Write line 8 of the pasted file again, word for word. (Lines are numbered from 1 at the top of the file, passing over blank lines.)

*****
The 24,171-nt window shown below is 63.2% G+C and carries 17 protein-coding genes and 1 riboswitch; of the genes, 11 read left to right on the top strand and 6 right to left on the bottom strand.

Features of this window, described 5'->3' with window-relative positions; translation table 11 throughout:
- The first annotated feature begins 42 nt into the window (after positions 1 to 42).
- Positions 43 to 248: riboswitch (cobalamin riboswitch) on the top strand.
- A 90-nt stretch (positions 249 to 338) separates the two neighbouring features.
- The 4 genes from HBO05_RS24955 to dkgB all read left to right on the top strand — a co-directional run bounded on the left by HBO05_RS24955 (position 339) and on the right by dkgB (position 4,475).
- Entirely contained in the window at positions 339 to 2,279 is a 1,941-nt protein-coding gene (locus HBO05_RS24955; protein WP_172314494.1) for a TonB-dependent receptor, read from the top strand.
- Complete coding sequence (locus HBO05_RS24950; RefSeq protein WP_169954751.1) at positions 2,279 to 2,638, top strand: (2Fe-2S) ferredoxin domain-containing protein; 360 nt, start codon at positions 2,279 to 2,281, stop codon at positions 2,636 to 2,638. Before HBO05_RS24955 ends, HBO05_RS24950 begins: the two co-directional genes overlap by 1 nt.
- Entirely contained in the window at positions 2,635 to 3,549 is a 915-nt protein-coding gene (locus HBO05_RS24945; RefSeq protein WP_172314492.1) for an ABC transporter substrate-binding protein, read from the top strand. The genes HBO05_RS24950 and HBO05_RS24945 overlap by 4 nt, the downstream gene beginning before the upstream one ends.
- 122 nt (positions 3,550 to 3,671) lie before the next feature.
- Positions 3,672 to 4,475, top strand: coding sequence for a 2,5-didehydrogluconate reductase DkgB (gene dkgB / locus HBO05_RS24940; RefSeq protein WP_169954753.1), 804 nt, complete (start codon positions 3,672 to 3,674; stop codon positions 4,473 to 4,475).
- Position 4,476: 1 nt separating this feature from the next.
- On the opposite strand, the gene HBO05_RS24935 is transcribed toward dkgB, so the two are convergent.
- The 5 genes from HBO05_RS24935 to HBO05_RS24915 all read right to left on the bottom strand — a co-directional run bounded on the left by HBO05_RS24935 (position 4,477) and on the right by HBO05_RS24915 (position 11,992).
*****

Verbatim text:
- Complete coding sequence (locus HBO05_RS24950; RefSeq protein WP_169954751.1) at positions 2,279 to 2,638, top strand: (2Fe-2S) ferredoxin domain-containing protein; 360 nt, start codon at positions 2,279 to 2,281, stop codon at positions 2,636 to 2,638. Before HBO05_RS24955 ends, HBO05_RS24950 begins: the two co-directional genes overlap by 1 nt.